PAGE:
Some BLS unemployment data support the view that WARN has actually increased unemployment. The BLS maintains data stating the reasons individuals give for becoming unemployed. Statistical analysis of data on both a monthly and annual basis since 1980 reveals that the number of unemployed classified as job losers actually increased significantly after WARN—even after correcting for the effects of the business cycle on that statistic. This holds even if the analysis is confined to individuals who have lost their jobs and have no prospect of reemployment at their previous job, the category of unemployment applying in WARN cases.

Still, given the short period in which the legislation has been in effect, and the myriad factors that affect labor markets, it would not be prudent to claim too much based on the American experience with plant-closing legislation.

The European Experience

There is a growing consensus in Europe that stubborn unemployment and the slowdown in job creation there have been caused at least in part by heavily regulated and inflexible labor markets. Employment protection rules on the Continent make it virtually impossible to lay off workers. As part of a generous social welfare package, most European nations have adopted plant-closing notification laws of one form or another. In addition, the European Community (EC) adopted a directive in 1975 requiring that mass dismissals be preceded by consultations with workers’ representatives at least 30 days before termination. With this in mind, we looked at the experience of three major EC nations: Germany, Great Britain, and Italy. We compared their unemployment experiences with those of the United States when neither country had a plant-closing law and then when the European country had enacted a law but the United States had not.

In all three European countries, the unemployment rate rose significantly in the period after plant-closing notification requirements became effective. And in all three countries the unemployment rate rose relative to the U.S. rate before WARN was in effect. There are, of course, many mitigating factors in all four countries.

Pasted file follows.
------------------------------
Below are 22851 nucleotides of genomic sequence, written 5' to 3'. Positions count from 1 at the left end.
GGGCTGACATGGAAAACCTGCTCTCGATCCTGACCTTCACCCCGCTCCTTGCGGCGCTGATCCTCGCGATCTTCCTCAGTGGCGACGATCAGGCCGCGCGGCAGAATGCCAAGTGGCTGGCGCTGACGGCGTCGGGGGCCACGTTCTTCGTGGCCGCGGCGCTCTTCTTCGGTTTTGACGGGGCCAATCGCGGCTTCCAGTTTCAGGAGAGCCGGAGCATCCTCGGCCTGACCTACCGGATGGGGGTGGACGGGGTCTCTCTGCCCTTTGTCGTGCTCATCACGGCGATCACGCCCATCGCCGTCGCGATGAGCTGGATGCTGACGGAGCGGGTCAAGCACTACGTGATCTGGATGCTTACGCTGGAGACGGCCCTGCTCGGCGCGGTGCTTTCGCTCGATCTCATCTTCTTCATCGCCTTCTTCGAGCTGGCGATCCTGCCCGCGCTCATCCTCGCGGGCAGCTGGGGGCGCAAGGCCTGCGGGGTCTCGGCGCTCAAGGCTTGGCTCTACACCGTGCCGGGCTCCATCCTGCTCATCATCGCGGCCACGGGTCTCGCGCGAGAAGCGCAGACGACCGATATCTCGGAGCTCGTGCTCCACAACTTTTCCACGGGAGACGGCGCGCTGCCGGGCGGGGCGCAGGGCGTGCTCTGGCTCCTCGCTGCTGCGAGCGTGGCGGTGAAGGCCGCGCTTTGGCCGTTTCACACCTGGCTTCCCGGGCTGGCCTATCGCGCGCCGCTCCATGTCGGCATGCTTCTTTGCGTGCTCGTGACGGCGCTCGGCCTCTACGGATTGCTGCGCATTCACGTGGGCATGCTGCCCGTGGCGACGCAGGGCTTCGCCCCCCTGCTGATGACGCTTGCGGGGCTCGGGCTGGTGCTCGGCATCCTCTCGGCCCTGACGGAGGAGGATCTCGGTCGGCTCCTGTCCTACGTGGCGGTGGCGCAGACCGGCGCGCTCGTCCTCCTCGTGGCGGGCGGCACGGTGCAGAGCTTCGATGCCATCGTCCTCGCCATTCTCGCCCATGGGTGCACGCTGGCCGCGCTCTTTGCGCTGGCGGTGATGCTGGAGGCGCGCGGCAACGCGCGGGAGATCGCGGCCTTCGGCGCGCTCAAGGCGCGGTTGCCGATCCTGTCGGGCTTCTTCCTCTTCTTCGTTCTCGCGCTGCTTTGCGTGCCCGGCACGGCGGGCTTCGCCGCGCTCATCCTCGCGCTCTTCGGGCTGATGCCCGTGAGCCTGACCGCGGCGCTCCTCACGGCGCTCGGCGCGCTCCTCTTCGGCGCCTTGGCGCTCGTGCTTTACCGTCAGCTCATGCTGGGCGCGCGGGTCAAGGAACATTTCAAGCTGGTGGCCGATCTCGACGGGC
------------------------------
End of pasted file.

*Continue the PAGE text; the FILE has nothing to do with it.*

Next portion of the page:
U. S. Comparisons

In the United States, nine states adopted plant-closing legislation prior to WARN. Most of these statutes only briefly predated the federal legislation. In Maine, however, plant-closing-notification legislation took effect in late 1971.

Comparing the years 1958-1971, before Maine’s legislation took effect, with the years 1972-1988, when Maine’s law was in effect but before the federal legislation was passed, yields inconclusive results. Maine’s annual unemployment rate rose in the latter period from 6.2 percent to slightly less than 7 percent. On the other hand, unemployment rose slightly less (about 0.2 percentage points) in Maine than in neighboring New Hampshire, which had no plant-closing notification law. It is unclear, then, what impact the law had, although the data hint that the impact was not very large.

Other more general studies likewise yield mixed results. Some find no relationship between advance notice and unemployment rates, while others find positive employment effects for some employees (usually blue-collar workers) but negative effects for others (usually white-collar workers). In sum, the results are mixed and hardly conclusive.

Virtually all of these other studies, however, were conducted before the passage of WARN and looked only at workers displaced from firms with voluntary advance notice. They tended to ignore the impact that advance-notice legislation might have had on workers who did not lose their jobs because of closings. If notification requirements raised labor costs in plant A in a year in which it had no mass layoffs, for example, the notification laws may have reduced employment growth in that plant—a fact not revealed by confining analysis to mass layoff situations.

Indeed, it may well be that plant-closing laws affect wages rather than unemployment. A firm facing the possibility of higher shutdown costs as a consequence of advance-notice legislation may compensate by paying workers less. The loss to worker welfare may show up not in unemployment lines but in slimmer paychecks. An additional concern is that provisions for wider notification could cause some employers to move toward a workforce composed in large part of temporary or contract workers who are not covered by WARN.


An expansion of WARN’s provisions clearly requires more study, particularly given the effects that the more restrictive legislation could have on overall employment in the United States. While about half of the employers the GAO surveyed reported that the legislation provided positive benefits for their workers, who found new jobs sooner—which is all to the good—nearly 4 in 10 reported productivity declines, and some reported losing managers necessary to their operation. Without further study, an expansion of WARN is ill advised at this time.